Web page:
This is an old question, but is high ranked on Google. I almost can't believe on the highest voted answers, because running a node.js process inside a screen session, with the
& or even with the
nohup flag -- all of them -- are just workarounds.
Specially the screen/tmux solution, which should really be considered an amateur solution. Screen and Tmux are not meant to keep processes running, but for multiplexing terminal sessions. It's fine, when you are running a script on your server and want to disconnect. But for a node.js server your don't want your process to be attached to a terminal session. This is too fragile. To keep things running you need to daemonize the process!
There are plenty of good tools to do that.
# basic usage
$ npm install pm2 -g
$ pm2 start server.js
# you can even define how many processes you want in cluster mode:
$ pm2 start server.js -i 4
# you can start various processes, with complex startup settings
# using an ecosystem.json file (with env variables, custom args, etc):
$ pm2 start ecosystem.json
One big advantage I see in favor of PM2 is that it can generate the system startup script to make the process persist between restarts:
$ pm2 startup [platform]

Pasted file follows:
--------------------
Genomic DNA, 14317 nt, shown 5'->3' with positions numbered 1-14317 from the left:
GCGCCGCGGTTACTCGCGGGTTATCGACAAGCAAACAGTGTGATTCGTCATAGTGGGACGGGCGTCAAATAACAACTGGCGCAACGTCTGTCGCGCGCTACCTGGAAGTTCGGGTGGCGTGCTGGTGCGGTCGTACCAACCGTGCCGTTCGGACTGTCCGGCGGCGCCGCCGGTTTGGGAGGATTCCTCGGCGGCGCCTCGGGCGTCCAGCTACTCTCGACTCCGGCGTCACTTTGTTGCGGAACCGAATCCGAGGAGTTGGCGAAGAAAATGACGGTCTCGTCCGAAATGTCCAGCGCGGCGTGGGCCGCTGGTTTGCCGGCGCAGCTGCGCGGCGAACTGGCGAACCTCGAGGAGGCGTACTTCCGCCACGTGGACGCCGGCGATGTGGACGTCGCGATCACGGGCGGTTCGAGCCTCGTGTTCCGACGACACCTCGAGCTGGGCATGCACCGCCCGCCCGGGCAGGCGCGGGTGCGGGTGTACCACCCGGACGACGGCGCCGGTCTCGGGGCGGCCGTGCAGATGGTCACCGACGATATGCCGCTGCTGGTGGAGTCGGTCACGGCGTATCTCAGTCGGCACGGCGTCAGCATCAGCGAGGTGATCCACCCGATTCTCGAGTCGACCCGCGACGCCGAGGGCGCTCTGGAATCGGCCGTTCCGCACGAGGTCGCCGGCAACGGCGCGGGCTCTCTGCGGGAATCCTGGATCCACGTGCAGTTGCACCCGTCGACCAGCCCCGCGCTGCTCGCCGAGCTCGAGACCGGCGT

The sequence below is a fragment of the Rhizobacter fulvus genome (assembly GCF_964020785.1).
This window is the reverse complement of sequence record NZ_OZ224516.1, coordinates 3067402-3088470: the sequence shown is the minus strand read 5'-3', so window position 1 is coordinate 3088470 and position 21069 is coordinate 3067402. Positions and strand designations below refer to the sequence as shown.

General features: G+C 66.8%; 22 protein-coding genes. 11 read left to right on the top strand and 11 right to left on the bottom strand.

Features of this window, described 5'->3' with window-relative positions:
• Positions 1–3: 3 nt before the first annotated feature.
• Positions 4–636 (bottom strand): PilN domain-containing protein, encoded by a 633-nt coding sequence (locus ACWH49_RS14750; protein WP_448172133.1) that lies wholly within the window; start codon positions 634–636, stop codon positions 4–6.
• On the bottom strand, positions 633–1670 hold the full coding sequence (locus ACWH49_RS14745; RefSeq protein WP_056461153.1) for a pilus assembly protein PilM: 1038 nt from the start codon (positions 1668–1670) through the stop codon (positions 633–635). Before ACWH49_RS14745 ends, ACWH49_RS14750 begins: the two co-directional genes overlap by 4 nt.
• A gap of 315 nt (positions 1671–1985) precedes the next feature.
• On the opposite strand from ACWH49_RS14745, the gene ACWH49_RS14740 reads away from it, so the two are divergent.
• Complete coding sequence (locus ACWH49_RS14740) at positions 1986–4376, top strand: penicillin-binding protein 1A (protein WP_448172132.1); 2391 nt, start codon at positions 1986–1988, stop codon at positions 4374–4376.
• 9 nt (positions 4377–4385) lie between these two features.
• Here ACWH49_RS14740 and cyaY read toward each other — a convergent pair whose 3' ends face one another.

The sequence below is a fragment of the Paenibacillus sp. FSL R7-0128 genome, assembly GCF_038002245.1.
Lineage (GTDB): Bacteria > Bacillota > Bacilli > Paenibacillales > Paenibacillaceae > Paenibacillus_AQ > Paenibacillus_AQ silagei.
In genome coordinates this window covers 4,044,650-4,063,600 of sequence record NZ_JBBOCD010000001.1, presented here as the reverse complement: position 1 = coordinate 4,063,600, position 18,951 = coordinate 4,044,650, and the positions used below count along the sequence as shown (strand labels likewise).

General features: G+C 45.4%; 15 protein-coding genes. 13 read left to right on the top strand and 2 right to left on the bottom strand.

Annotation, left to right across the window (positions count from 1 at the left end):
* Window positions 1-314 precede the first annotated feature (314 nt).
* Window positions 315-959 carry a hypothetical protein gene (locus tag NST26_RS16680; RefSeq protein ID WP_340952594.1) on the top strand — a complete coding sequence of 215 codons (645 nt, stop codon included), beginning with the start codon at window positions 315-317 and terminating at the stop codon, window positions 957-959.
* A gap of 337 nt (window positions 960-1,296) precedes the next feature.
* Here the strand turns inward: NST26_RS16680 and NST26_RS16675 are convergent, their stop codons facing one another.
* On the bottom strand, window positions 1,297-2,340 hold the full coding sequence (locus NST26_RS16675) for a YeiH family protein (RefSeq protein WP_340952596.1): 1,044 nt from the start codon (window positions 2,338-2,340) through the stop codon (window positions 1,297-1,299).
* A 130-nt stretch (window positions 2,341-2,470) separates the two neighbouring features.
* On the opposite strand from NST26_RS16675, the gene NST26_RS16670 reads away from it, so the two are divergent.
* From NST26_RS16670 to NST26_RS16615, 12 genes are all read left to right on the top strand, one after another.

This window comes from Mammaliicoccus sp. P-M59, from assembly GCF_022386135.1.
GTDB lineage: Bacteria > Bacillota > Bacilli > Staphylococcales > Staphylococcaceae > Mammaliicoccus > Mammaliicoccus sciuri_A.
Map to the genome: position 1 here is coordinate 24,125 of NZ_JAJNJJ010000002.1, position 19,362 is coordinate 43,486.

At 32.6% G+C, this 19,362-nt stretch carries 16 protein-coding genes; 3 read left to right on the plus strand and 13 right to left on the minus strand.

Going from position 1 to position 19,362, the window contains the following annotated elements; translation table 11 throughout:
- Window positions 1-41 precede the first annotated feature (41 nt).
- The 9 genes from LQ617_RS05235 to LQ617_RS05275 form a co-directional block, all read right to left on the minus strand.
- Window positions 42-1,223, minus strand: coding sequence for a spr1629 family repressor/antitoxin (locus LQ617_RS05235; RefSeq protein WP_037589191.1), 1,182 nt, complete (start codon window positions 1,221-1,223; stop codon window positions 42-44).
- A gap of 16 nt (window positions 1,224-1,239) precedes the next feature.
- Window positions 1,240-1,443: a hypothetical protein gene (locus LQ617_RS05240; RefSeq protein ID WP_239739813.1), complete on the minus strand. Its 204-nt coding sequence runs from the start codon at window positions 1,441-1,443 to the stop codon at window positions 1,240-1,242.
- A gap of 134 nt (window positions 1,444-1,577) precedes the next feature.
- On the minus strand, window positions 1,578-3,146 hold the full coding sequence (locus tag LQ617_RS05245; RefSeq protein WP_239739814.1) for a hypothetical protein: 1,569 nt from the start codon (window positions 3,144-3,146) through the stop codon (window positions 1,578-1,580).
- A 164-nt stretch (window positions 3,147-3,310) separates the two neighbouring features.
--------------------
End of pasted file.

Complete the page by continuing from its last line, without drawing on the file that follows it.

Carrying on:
platform can be
# basic usage
$ npm install forever -g
$ forever start app.js
# you can run from a json configuration as well, for
# more complex environments or multi-apps
$ forever start development.json
I'm not go into detail about how to write a init script, because I'm not an expert in this subject and it'd be too long for this answer, but basically they are simple shell scripts, triggered by OS events. You can read more about this here
Just run your server in a Docker container with
-d option and, voilá, you have a daemonized node.js server!
Here is a sample Dockerfile (from node.js official guide):
# Create app directory
RUN mkdir -p /usr/src/app
# Install app dependencies
COPY package.json /usr/src/app/
RUN npm install
# Bundle app source
COPY . /usr/src/app
CMD [ "npm", "start" ]
Then build your image and run your container:
$ docker build -t <your username>/node-web-app .
$ docker run -p 49160:8080 -d <your username>/node-web-app
Always use the proper tool for the job. It'll save you a lot of headaches and over hours!
exit. When I just close Putty window it fails.